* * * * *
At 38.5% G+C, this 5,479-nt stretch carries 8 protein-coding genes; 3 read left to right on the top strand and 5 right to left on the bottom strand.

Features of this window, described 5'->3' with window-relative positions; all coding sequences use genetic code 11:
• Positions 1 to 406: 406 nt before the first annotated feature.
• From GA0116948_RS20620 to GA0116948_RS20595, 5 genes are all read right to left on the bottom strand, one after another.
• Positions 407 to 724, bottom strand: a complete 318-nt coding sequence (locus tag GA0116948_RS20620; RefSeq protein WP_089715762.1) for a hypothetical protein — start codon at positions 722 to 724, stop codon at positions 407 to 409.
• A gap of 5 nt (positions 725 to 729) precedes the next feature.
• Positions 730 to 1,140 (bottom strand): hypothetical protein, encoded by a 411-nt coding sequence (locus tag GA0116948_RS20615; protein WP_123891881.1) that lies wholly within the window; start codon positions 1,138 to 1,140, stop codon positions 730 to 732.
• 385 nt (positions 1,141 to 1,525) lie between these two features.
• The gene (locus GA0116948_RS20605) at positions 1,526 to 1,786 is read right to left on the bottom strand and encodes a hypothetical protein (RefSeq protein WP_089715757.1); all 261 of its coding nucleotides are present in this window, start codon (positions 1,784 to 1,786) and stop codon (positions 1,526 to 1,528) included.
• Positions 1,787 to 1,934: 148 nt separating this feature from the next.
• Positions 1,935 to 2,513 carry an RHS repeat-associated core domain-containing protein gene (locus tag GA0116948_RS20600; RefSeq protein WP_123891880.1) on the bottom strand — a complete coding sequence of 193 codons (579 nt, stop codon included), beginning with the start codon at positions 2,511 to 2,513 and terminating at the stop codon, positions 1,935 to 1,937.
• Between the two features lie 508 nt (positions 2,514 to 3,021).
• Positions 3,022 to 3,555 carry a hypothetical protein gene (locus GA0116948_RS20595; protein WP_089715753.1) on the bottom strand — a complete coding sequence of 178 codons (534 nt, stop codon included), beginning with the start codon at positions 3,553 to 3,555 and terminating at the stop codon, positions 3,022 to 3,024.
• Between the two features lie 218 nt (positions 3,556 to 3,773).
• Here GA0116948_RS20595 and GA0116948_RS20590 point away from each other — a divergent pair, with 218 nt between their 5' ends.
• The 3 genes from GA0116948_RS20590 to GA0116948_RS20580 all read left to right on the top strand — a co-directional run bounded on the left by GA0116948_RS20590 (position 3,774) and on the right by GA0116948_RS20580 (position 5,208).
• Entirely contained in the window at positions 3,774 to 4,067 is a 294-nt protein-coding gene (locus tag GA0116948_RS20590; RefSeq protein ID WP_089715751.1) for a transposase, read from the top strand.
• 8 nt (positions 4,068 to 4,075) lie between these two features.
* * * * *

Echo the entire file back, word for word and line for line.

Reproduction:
At 38.5% G+C, this 5,479-nt stretch carries 8 protein-coding genes; 3 read left to right on the top strand and 5 right to left on the bottom strand.

Features of this window, described 5'->3' with window-relative positions; all coding sequences use genetic code 11:
• Positions 1 to 406: 406 nt before the first annotated feature.
• From GA0116948_RS20620 to GA0116948_RS20595, 5 genes are all read right to left on the bottom strand, one after another.
• Positions 407 to 724, bottom strand: a complete 318-nt coding sequence (locus tag GA0116948_RS20620; RefSeq protein WP_089715762.1) for a hypothetical protein — start codon at positions 722 to 724, stop codon at positions 407 to 409.
• A gap of 5 nt (positions 725 to 729) precedes the next feature.
• Positions 730 to 1,140 (bottom strand): hypothetical protein, encoded by a 411-nt coding sequence (locus tag GA0116948_RS20615; protein WP_123891881.1) that lies wholly within the window; start codon positions 1,138 to 1,140, stop codon positions 730 to 732.
• 385 nt (positions 1,141 to 1,525) lie between these two features.
• The gene (locus GA0116948_RS20605) at positions 1,526 to 1,786 is read right to left on the bottom strand and encodes a hypothetical protein (RefSeq protein WP_089715757.1); all 261 of its coding nucleotides are present in this window, start codon (positions 1,784 to 1,786) and stop codon (positions 1,526 to 1,528) included.
• Positions 1,787 to 1,934: 148 nt separating this feature from the next.
• Positions 1,935 to 2,513 carry an RHS repeat-associated core domain-containing protein gene (locus tag GA0116948_RS20600; RefSeq protein WP_123891880.1) on the bottom strand — a complete coding sequence of 193 codons (579 nt, stop codon included), beginning with the start codon at positions 2,511 to 2,513 and terminating at the stop codon, positions 1,935 to 1,937.
• Between the two features lie 508 nt (positions 2,514 to 3,021).
• Positions 3,022 to 3,555 carry a hypothetical protein gene (locus GA0116948_RS20595; protein WP_089715753.1) on the bottom strand — a complete coding sequence of 178 codons (534 nt, stop codon included), beginning with the start codon at positions 3,553 to 3,555 and terminating at the stop codon, positions 3,022 to 3,024.
• Between the two features lie 218 nt (positions 3,556 to 3,773).
• Here GA0116948_RS20595 and GA0116948_RS20590 point away from each other — a divergent pair, with 218 nt between their 5' ends.
• The 3 genes from GA0116948_RS20590 to GA0116948_RS20580 all read left to right on the top strand — a co-directional run bounded on the left by GA0116948_RS20590 (position 3,774) and on the right by GA0116948_RS20580 (position 5,208).
• Entirely contained in the window at positions 3,774 to 4,067 is a 294-nt protein-coding gene (locus tag GA0116948_RS20590; RefSeq protein ID WP_089715751.1) for a transposase, read from the top strand.
• 8 nt (positions 4,068 to 4,075) lie between these two features.